Digging Into the Past

Alina K. FieldToday I’m happy to welcome Alina K. Field, Regency romance author. Alina is here to share a bit about her research process. Thanks for being here!

Thank you for having me as a guest today, Courtney.

I write stories about heroes who, if they were real, would be long dead—not vampires, but Regency gentlemen and ladies! When I wrote my first Regency romance, Rosalyn’s Ring, I confidently plowed ahead with a story about a heroine determined to rescue a young woman in a wife sale. I did extensive research about this rare English practice of selling wives, and relied on my years of reading Regency romances for all those other less important details.

And the book got through one round of edits with my 1816 heroine lighting a match! Some writing angel whispered into my ear to check that fact, allowing me to yank those matches from my heroine’s grip and hand her a tinderbox.

Since then, I do my best to research not just the big facts, but also the little ones. I’ve recently discovered an awesome book with details of Regency life I’ve never found anywhere else, London Observed, A Polish Philosopher at Large, 1822-1824, by Krystyn Lach-Szyrma.

Lach-Szyrma was a thirty year old tutor who accompanied two Polish princes on a kind of reverse Grand Tour, traveling with them through England and Scotland. This book is his detailed travel journal, beautifully translated from Polish. Since I’m hard at work on a series that will span the period 1818-1821, with characters gadding about England and Scotland, I love the details in this book. Let me share some of them:

Regarding the crossing from Calais and arrival in Dover–

The ships which are used to cross the sea are called packet boats. They are, in general, smaller and lighter than merchant ships and are built for the travelers’ convenience. They have quite a spacious cabin which is illuminated by a window in the deck. On the sides of the cabin, in two rows one above the other, there are frame-like compartments allotted for bunks. The bedclothes are clean and white, as Englishmen will not use any other. Screen curtains for the beds are green or red.

We stayed overnight in the Ship Inn in Dover. Next morning, having received our bundles and passports from customs, we immediately set off on a further journey. Officers in the Customs house, who are usually strict, for some unknown reason treated us kindly and returned everything to us intact.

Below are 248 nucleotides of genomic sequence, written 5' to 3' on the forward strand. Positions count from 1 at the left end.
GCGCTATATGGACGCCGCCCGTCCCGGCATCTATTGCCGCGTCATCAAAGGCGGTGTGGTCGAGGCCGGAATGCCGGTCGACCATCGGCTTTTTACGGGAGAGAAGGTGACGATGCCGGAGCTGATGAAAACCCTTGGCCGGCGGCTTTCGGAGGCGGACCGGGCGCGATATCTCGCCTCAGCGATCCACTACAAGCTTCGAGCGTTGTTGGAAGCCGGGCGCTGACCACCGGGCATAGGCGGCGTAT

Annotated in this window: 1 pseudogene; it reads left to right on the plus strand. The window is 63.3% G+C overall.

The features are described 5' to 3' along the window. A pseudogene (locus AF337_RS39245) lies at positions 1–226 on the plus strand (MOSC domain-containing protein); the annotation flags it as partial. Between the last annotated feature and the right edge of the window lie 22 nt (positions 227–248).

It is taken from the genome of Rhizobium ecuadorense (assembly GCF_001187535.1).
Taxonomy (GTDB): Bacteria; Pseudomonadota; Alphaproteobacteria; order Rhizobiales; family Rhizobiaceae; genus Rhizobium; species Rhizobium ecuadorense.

Regarding the availability of food for travelers at inns–

You can get at every change station: delicious hams, tongues, fish, butter, and cheeses. You will find them in the entrance halls displayed behind glass in the most beautiful way.

Regarding London hotels–

Bed linen is changed in the presence of a guest. Beds are old-fashioned in shape, supported by four tall posts from which thick red curtains hang. You can draw the curtains when it is cold because the bedrooms are commonly not heated. There are pockets for money, a watch and scents at the top of a bed.

There is much more information packed into this journal. Lach-Szyrma provides the cost of lodgings and dinners in detailed pounds, shillings, and pence (with conversion to zloty for his Polish readers). He travels by steamboat from Edinburgh to London with more white sheets and red and green curtains. He visits the headquarters of the East India Company, the Customs House, and the Bank of England. He explains how to hail a hackney coach and how much to pay the driver.

I’m only halfway through this journal, but I’m thinking at least one of my characters might need to take a packet boat!

Liliana’s Letter
Liliana's Letter ebookThe Matchmaker
Lord Grigsby wants nothing more than to retreat to his study, but a promise to his long-dead sister has forced him back into society to broker the marriage of his nephew to the heiress whose money can save the young man’s earldom. If only the young lady’s starchy hired companion would move out of the way. 

The Matchbreaker
Hired to launch an heiress’s society debut, seemingly straitlaced spinster Liliana Ashford’s future as a professional chaperone depends on the girl’s successful marriage. But Liliana had her own close encounter with a scoundrel years ago, and she won’t let her charge be forced into marriage to the same kind of rogue, no matter how hard the man’s widowed uncle tries to woo Liliana around to the match.

Secrets and a Scandalous Murder
A shadow from Liliana’s past appears bearing an unfortunate letter she wrote long ago, and then the earl is murdered, evoking the scandal of the season. While she scrambles to make a respectable match for her charge before her own past can be exposed, Grigsby sets about finding his nephew’s killer—and Liliana’s secrets.